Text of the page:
On March 17, on the Düsseldorf campus at WHU – Otto Beisheim School of Management, a special group from IWiL hosted their kick-off session for this year’s Women into Leadership program. Founded by Dr. Natalie Daghles and Sabine Hansen (EMBA, 2002), this volunteer mentoring network tirelessly advocates diversity and inclusion, all while ensuring that qualified and hardworking women at the C-level have a path to success.
Six years ago, IWiL held smaller meetings that took place in German with all participants based in the Düsseldorf region. Today, the meetings are held in English to accommodate an international audience that fills an entire conference room and comprises people from Germany to Spain to China. “Although you may only be directly involved in the program for one year,” said Klaudia Wilde, Director of Development at WHU, addressing the new crop of mentees, “you’re a part of our family for life.” That sentiment was mirrored in the relaxed and celebratory atmosphere at the meeting, which also featured firsthand testimony from mentee Sarah Blazek, an attorney, and her mentor Frauke Heistermann, an experienced investor and entrepreneur, who joined forces to help the former realize her career goals and maintain clarity as an active professional.
“The challenges were the highlights,” said Blazek, who sought to take the next major step and become an equity partner, find balance between her home life and her work life, and feel fully at ease navigating a working world predominately run by men. Together, the two took on these challenges, even meeting with Blazek’s direct manager to find a viable path to the top.
Between keynote speeches from Hamidreza Hosseini, Founder and Director of ECODYNAMICS GmbH, who promoted the use of artificial intelligence in the workplace, and Andreas Krebs, Chairman of Longfield Invest GmbH and author, who joyfully spoke of his adventures working across cultural boarders in Asia, the mentors and mentees had a chance to come together in brief, one-on-one speed dating sessions. The mentees in particular expressed their appreciation for the “by-women-for-women” approach IWiL takes—an approach that notably does not exclude the involvement of non-female mentors and does fight back against harmful stereotypes.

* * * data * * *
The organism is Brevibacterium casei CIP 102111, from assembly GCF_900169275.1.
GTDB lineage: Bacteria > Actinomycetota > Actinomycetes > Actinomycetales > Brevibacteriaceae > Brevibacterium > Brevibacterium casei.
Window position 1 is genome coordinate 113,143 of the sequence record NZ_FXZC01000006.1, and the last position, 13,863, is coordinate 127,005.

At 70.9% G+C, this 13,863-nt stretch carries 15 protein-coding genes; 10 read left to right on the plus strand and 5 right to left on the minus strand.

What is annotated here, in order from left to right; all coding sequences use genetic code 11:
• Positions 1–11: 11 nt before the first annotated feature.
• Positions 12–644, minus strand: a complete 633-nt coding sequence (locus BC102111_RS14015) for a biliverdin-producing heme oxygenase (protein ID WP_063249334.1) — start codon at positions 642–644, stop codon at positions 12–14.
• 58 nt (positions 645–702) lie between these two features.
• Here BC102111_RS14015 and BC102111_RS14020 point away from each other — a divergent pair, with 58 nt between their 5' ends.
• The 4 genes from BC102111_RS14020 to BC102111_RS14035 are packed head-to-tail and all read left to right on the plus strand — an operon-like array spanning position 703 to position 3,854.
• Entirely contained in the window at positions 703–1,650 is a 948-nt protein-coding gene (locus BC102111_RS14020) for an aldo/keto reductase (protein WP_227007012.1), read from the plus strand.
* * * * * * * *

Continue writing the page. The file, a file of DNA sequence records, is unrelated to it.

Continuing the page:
From IT experts at Telekom to top-level managers at Deutsche Bahn, Audi, and Douglas, the successful women participating in this year’s program have already had a substantial influence around the world: They manage large teams comprising thousands of employees; many have worked abroad; and they are responsible for implementing new sustainable energy solutions, marketing new products, maintaining digital security, and everything in between. Even with all they have accomplished in their many years of experience, they are still hungry to learn more about themselves and what they can realize with the help of their expert mentors.
Ensuring equal opportunity for women on its campuses is one of WHU’s missions, and the school’s direct involvement with IWiL has been supported by Dean Markus Rudolf since the program’s inception. Two of the many participating mentors, alumna Vera Weiß (Diplom, 1990), and Professor Fabiola Gerpott, Chairholder of Leadership, are members of the WHU community.
The previous class of mentees is scheduled to graduate from the program later this month on March 30 at a ceremony in Essen hosted by IWiL cooperation partner Brenntag. To learn more about IWiL and the Women into Leadership program, check out their official website.